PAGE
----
Connecting Galvanized and Copper Pipes in Older Homes

This photo was taken during a home inspection conducted by my Company, Magpie Property Inspections LLC in Aurora Colorado. Many older homes like this one built in the 1960’s and earlier were originally plumbed with galvanized pipes as illustrated above. The typical lifespan of galvanized steel is anywhere from 25 to 40 years. Steel pipes are galvanized when they are dipped into molten zinc. This coating helps prevent deterioration inside and outside the piping, but after decades of use, corrosion and rust will normally build up on the inside of these pipes, which can cause problems. To determine what type of pipes you have, there are a few ways you can tell. One easy way is to find the area where pipes enter your home and carefully scratch the pipe with a metal object. If the surface of the pipe is the color of a penny, then the pipe is probably made from copper. Galvanized steel pipes, on the other hand, are a steel-gray color.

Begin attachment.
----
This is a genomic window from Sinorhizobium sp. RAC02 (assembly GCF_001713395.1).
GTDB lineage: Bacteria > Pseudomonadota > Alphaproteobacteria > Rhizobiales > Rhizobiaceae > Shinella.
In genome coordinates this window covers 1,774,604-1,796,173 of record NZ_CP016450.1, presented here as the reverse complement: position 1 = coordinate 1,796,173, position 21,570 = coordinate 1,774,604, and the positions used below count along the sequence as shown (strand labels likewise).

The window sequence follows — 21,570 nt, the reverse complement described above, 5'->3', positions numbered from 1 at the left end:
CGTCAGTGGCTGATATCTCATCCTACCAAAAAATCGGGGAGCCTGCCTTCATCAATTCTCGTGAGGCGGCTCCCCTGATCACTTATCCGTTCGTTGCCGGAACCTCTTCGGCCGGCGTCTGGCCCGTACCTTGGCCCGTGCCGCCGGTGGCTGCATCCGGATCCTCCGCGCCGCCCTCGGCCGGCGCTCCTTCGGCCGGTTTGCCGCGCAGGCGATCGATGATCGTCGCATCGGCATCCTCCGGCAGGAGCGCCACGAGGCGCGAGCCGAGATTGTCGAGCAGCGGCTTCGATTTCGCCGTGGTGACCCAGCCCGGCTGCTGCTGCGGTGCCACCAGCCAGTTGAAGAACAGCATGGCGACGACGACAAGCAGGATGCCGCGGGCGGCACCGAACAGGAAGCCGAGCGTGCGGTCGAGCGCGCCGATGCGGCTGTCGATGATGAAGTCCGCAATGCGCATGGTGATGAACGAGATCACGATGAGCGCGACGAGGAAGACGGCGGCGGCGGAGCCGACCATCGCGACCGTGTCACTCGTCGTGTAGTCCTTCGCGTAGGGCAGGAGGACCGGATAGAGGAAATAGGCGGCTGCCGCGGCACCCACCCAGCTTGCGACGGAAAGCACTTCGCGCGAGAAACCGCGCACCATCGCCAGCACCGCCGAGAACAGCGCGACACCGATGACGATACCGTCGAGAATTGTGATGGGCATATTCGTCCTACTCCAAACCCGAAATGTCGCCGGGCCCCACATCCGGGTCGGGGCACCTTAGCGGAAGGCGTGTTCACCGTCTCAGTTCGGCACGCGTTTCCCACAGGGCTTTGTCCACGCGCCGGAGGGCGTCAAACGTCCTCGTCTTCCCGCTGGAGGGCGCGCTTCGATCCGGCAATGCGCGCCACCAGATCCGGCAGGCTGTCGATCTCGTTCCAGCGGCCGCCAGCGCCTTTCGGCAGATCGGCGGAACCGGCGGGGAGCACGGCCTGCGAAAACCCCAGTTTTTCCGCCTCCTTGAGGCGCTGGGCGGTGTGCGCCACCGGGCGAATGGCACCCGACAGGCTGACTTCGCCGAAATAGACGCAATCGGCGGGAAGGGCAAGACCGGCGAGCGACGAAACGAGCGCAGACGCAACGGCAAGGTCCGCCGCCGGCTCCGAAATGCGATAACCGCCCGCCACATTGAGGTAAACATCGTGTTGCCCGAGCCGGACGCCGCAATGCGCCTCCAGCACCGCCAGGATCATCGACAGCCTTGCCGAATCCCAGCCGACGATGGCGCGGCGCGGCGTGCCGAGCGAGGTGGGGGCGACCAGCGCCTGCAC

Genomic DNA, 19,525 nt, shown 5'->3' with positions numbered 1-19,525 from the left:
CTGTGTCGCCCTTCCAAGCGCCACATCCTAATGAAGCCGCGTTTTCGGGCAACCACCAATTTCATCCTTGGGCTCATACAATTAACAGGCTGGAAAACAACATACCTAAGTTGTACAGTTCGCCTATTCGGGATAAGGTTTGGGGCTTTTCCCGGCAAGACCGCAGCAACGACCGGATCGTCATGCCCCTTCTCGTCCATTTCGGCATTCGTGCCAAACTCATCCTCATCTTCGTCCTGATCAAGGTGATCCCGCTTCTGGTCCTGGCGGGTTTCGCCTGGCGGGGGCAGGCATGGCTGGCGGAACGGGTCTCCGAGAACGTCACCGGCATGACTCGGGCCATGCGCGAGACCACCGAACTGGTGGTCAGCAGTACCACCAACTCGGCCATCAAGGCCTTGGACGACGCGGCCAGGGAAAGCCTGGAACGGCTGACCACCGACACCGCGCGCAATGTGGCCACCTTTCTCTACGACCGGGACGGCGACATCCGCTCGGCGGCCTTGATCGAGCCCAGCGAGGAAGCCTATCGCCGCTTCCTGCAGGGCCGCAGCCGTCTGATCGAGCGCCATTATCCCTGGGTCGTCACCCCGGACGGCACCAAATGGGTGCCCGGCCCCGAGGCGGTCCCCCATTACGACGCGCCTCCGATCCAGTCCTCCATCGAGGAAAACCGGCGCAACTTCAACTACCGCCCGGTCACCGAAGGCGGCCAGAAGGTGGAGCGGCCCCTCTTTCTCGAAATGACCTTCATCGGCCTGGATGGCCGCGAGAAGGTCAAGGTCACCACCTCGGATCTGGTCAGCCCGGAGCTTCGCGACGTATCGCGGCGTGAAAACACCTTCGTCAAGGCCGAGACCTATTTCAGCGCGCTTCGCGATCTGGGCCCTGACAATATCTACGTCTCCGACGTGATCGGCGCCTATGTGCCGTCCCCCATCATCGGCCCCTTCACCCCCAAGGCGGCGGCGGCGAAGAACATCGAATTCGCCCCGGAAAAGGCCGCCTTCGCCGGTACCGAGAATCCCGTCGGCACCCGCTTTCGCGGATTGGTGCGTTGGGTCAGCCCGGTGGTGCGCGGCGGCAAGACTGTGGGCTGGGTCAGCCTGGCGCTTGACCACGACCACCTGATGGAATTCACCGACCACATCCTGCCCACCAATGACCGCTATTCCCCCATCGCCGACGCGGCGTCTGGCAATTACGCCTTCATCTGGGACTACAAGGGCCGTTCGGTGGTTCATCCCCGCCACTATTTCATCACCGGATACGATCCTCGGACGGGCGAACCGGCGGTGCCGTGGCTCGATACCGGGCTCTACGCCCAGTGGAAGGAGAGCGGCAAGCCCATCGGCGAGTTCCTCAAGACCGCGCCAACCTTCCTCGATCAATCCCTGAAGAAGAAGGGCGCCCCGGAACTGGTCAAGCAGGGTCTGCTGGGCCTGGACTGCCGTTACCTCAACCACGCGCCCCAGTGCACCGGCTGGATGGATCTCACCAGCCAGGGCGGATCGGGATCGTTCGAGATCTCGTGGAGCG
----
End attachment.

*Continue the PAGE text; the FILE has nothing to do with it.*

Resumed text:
In many older homes, some of the old galvanized plumbing may be partially replaced with copper plumbing. When combining metal pipes of different types, it is important to install proper connections. Dielectric unions stop corrosion between different types of metal caused by electrolysis by using a rubber or plastic washer and sleeve to keep the metals from touching. In the illustration above, copper and galvanized plumbing has been improperly joined without the appropriate connectors. The image next to the older plumbing is a standard dielectric connector. If you have concerns about your older plumbing, make sure to have it evaluated by a qualified licensed plumber to make the appropriate repair.